On September 5, 2017, the Trump Administration rescinded the Deferred Action for Childhood Arrivals (DACA) program. For more information on the rescission of DACA, see AILA’s Practice Alert: Trump Administration Rescinds DACA. On September 8, 2017, the University of court to enjoin the implementation of the rescission. On January 9, 2018, the district court issued an order directing the government to partially maintain the DACA program. This practice alert summarizes the provisional relief provided by the court.
Scope of Provisional Relief
The court’s decision orders DHS to maintain the DACA program on a nationwide basis, under the same terms and conditions that were in effect before the program was rescinded, with the following exceptions:
New Applications: The court stated that applications from people who have never applied for DACA “need not be processed.” However, the court also noted that the decision does not prevent DHS from adjudicating new DACA applications.
Advance Parole: The court stated that applications for advance parole based on DACA do not have to be continued for the time being. However, the court also noted that the decision does not prevent DHS from adjudicating advance parole applications based on DACA.
Discretion: The court stated that the government can take steps to ensure that discretion is exercised fairly and on an individualized basis for each renewal application.
Importantly, the court also stated that the decision does not prohibit DHS from taking enforcement action against anyone, including those with DACA, who it determines may pose a risk to national security or public safety or who – in the judgement of DHS – “deserves … to be removed.”
Filing Renewal Appications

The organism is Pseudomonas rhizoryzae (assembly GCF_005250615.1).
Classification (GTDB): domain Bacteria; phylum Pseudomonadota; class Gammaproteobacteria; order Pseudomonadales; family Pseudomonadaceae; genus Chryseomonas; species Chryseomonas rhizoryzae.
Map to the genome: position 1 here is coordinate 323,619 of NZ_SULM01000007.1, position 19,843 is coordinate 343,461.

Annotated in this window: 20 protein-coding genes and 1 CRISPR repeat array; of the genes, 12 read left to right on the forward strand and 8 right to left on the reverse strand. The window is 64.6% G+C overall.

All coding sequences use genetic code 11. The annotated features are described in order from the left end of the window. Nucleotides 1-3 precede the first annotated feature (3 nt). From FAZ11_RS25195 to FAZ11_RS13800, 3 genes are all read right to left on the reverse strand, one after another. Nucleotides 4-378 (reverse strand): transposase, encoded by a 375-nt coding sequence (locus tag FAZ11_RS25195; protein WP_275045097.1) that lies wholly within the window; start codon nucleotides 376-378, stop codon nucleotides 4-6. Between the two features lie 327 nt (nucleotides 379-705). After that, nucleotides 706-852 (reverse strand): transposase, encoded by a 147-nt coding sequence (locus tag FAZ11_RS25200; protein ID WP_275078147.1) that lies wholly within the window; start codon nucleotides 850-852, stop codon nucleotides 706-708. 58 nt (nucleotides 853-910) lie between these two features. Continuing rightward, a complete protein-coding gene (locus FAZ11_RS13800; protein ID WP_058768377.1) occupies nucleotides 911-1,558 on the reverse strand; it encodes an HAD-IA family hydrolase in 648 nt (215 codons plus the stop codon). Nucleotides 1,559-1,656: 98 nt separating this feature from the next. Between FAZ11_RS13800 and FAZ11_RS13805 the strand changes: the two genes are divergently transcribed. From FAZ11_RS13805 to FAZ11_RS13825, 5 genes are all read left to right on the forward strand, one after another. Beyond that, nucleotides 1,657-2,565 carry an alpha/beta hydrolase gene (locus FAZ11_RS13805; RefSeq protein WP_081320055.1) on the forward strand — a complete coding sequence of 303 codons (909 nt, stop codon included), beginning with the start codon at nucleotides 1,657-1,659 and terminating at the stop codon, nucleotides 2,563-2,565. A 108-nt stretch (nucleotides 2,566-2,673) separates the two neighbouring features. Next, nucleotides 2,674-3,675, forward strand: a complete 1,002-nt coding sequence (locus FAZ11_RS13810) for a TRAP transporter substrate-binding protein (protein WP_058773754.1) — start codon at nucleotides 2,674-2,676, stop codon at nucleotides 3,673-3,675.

The court’s decision directs DHS to post “reasonable public notice that it will resume receiving DACA renewal applications” and to specify the process by which it will accept renewal applications. As of January 10, 2018, USCIS had not yet released any public guidance on the court’s decision, although it has noted on at least two different USCIS webpages that “more information is forthcoming.”
Practitioners may want to consider waiting to file renewal DACA applications on behalf of their clients until USCIS has released public guidance on the process. Given that 1) the court directed USCIS to specify and publicize its renewal process, and 2) the fact that the USCIS lockboxes and service centers will be relying on guidance from USCIS Headquarters to process applications it receives, submitting a renewal application before guidance is released may cause confusion and ultimately lead to a delay in processing.
AILA has reached out to USCIS and will provide updates as soon as they are available.
Effect on Legislative Efforts to Protect Dreams
While the decision is good news in the short term, Dreamers need Congress to pass a permanent legislative solution now more than ever. It seems clear that this Administration will appeal the court’s decision quickly, and the litigation itself is likely to be lengthy and drawn out. Moreover, the decision only relates to renewal applications, leaving Dreamers who were unable to apply for DACA without recourse. For more information on the need to pass the Dream Act now, see www.aila.org/dreamers.
Source: AILA Jan 10, 2018